Virtual tasks are specified in mostly the same way as real tasks. A virtual task needs no PoolName tag. The PoolName to use for a virtual task is defined to be the PoolName of the task depending on it. In this way, the same setup procedures can be used for all computing machines, for example, without regard to build type or OS platform.
When a dependency on a virtual task is written, it is not necessary to specify the OS platform or build type parameters. Any dependency on a virtual task will, by definition, translate into a dependency on the same machine Pool (setup tasks generally need to be run on the same machine as the real tasks that are dependent on them). The default value of the Virtual tag is false.
Another example is as follows:
In the preceding example, the task is used to install the test harness on a newly cleaned computing machine. The Virtual tag forces all computing machines in the pool that is assigned this task to run a spawned instance of the task before any tests are run.
A Reboot tag indicates whether a daemon should reboot the computing machine after the task is run on it. Many install or machine cleanup tasks need to reboot to complete their operation. In order for the daemon to correctly report the completion status of the task, the daemon must initiate the reboot after the task is done. The presence of a Reboot tag with a value of “true” forces the computing machine to reboot after running the task.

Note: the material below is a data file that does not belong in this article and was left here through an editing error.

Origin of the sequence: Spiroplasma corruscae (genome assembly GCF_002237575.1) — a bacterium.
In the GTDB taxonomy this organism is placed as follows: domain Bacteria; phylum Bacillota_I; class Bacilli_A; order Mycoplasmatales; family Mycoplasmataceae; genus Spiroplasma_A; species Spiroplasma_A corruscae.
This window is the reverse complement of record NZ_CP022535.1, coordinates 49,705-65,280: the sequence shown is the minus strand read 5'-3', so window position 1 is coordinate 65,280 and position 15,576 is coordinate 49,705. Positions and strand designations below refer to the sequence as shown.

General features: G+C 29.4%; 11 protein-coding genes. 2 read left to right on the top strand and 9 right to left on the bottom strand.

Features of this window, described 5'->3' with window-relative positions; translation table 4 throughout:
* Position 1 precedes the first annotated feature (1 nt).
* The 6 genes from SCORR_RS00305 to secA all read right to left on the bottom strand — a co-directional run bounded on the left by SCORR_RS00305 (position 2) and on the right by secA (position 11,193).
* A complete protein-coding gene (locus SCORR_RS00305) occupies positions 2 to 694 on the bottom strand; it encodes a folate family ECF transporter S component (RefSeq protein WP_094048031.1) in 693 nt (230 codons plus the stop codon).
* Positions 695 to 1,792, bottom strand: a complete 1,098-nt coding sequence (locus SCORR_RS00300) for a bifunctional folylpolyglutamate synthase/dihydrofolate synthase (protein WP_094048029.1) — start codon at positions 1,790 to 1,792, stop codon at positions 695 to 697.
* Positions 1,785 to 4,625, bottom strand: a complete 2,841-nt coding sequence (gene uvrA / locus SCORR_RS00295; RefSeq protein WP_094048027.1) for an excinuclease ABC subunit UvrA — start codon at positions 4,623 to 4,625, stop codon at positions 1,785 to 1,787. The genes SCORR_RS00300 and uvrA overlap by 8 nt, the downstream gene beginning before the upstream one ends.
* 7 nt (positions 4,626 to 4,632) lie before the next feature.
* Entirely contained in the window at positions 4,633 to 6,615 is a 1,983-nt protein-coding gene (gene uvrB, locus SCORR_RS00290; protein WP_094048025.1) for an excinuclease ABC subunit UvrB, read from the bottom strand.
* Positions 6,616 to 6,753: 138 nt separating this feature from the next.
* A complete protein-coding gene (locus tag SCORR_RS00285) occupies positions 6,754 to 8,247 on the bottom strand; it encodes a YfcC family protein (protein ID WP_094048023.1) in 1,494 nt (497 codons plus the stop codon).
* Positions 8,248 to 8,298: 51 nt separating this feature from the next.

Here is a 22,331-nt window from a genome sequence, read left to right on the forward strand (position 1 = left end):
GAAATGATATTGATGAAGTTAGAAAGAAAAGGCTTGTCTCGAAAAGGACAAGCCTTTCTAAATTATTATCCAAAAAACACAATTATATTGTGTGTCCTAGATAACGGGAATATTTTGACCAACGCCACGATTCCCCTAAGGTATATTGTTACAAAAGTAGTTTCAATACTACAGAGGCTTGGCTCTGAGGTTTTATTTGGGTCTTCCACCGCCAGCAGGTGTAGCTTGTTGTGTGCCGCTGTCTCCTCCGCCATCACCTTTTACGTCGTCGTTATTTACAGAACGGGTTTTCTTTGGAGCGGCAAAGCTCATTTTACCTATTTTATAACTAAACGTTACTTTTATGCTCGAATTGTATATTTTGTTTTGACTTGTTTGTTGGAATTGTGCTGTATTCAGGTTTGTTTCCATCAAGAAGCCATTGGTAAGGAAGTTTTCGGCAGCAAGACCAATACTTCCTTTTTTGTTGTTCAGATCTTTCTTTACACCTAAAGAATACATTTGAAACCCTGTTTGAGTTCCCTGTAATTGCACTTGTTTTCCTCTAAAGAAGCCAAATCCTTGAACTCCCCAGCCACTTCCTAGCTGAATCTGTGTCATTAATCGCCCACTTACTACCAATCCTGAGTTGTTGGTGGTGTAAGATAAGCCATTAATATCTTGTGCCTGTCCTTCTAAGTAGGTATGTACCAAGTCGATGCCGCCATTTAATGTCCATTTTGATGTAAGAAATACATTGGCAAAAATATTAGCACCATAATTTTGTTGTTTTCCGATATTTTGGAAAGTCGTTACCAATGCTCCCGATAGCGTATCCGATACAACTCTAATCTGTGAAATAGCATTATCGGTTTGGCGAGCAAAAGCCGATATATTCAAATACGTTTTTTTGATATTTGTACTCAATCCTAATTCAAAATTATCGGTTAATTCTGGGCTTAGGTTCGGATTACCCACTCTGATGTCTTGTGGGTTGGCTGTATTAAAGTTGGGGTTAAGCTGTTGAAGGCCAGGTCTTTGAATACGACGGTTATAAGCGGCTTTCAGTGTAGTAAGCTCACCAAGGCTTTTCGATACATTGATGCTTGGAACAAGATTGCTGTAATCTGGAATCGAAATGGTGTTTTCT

Normally in the present invention, if a daemon is stopped and restarted on a computing machine, the system assumes that the computing machine's contents are dirty, so it will reschedule all of the setup tasks to restore the computing machine to a known state. However, when the daemon restarts after a programmed reboot operation (triggered by a Reboot tag or the predefined exit code), the system recognizes that a reboot had been done and therefore can assume that the state of the computing machine is known. Clearly, this approach is somewhat risky if an operator intervenes during the programmed reboot and changes the computing machine, but in practice, this problem does not happen. The default value of the Reboot tag is false.
Another example is as follows:
<Task> <Name>cleanOS</Name> <Timeout>330</Timeout> <Virtual>true</Virtual> <Command> d:\xdlab\bin\cleanos .bat /y %clean% </Command> <Reboot>true</Reboot> </Task> @